Lets Explore Day Nursery

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About Lets Explore Day Nursery

Name Lets Explore Day Nursery
Website http://_Nursery
Ofsted Inspections
Address Lets Explore, 59-61 Brighton Road, Horley, Surrey, RH6 7HJ
Phase Childcare on Non-Domestic Premises, Full day care
Gender Mixed
Local Authority Surrey
Highlights from Latest Inspection

What is it like to attend this early years setting?

The provision is good

Children thoroughly enjoy their time at this nursery. They separate easily from their parents when they arrive. Children have warm and trusting relationships with staff, who are attentive, supportive and caring.

This helps children to feel safe and secure in the environment.Children have positive attitudes to learning. They become highly engaged in the activities provided.

The curriculum is based on children's interests and developmental stages. For example, babies develop their communication and language skills and link their own home experiences, such as when pretending to make cups of tea. Toddlers are curious and s...how a positive attitude to learning as they explore creative activities.

They giggle with delight as they step in paint to make footprints on large pieces of paper, eagerly describing the colour, size and shape of the footprints they make. Pre-school children demonstrate increasing levels of independence and creativity. They use a variety of tools and materials and persevere for long periods of time as they construct different types of houses that are able to withstand the 'big, bad wolf'.

All children make good progress.Children are well behaved and enjoy the company of others. They learn to play together, share, take turns and think about the feelings of their friends.

Staff are very positive role models for children. They are respectful and provide plenty of praise and encouragement, helping to raise children's confidence and self-esteem.

What does the early years setting do well and what does it need to do better?

Managers and staff are committed to the care and education of all children.

There is a strong team ethos and a shared vision for continual improvement. Staff benefit from regular staff meetings and access training opportunities. However, this support and training is not focused sharply enough to raise the quality of teaching and learning to the very highest levels.

Staff support children to develop a love of books and reading. For example, babies engage in stories as they lift flaps to reveal what is hidden underneath. Toddlers enjoy cuddling staff and take part in telling a story.

Pre-school children re-enact stories with great enthusiasm as they sit together in a small group. Staff read animatedly and encourage children to recall parts of the story. Children become highly engaged in these activities.

Children's mathematical development is supported well. They are encouraged to regularly use mathematical language in their play and to identify and understand the concepts of shape, size and quantity. For example, children learn to recognise numbers and count objects.

They draw small and big circles on paper and in the sand, using different tools and materials. Staff tailor their teaching so that children are challenged. As a result, children develop a sound knowledge of early mathematical concepts.

Children benefit from fresh air and exercise. They have access to a large outdoor space, where they have opportunities to explore and develop their physical skills. However, staff do not consistently plan activities for babies to be physically active indoors.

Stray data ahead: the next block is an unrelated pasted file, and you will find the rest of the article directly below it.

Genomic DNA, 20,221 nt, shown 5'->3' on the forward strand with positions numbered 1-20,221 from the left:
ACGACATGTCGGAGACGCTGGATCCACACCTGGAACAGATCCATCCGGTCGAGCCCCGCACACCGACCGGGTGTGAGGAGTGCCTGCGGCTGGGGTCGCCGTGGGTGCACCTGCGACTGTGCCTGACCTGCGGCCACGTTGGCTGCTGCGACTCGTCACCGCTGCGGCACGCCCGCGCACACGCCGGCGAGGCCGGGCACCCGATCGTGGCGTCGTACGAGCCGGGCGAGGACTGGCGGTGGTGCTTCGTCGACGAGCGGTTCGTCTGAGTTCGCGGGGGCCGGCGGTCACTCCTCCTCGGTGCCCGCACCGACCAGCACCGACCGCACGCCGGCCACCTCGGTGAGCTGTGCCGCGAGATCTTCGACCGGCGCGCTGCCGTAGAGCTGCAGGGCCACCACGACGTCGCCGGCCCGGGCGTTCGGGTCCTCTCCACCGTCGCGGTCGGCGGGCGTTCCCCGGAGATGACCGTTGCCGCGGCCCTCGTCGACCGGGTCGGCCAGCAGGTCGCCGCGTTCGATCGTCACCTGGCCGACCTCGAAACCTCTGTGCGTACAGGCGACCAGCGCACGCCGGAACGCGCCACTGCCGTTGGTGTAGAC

As a result, babies' opportunities to enhance their gross motor skills indoors are, at times, limited.The manager and her team provide strong support for children with special educational needs and/or disabilities. Staff identify effectively any children who will benefit from additional support and provide targeted interventions to help close any gaps in their learning.

They work closely with parents and other professionals to adapt their approach, ensuring they understand each child's unique needs. This inclusive approach means these children are given the time and attention they need to take part and make the most of what is on offer.Independence is supported well by staff.

Children confidently navigate their way around the learning environments and are learning to manage their self-care. For example, they serve themselves breakfast and attempt to put on their own coats. Children are supported to be independent when going to the toilet and know to wash their hands.

Partnerships with parents are strong. Parents feel included and extremely valued at this nursery. They say that they are kept well informed about their child's progress and are included in their learning.

Parents speak highly of staff and the caring, supportive relationships they have with the children.


The arrangements for safeguarding are effective.The manager and staff have a good understanding of their role in safeguarding children.

They know the possible signs that a child may be at risk and how to report any concerns about children's safety and welfare. Staff are supported with training on various aspects of safeguarding at induction, with additional training and staff meetings given thereafter. Robust procedures are in place to help ensure any new staff members are appropriate to work with children.

Staff assess risks in the environment. They promptly clean up spills to help keep the environment safe.

What does the setting need to do to improve?

To further improve the quality of the early years provision, the provider should: strengthen the use of supervision, support and focused training for all staff, to help raise the quality of teaching to a consistently higher level nincrease the opportunities that babies have indoors to move in different ways, to support their gross motor development even more consistently.

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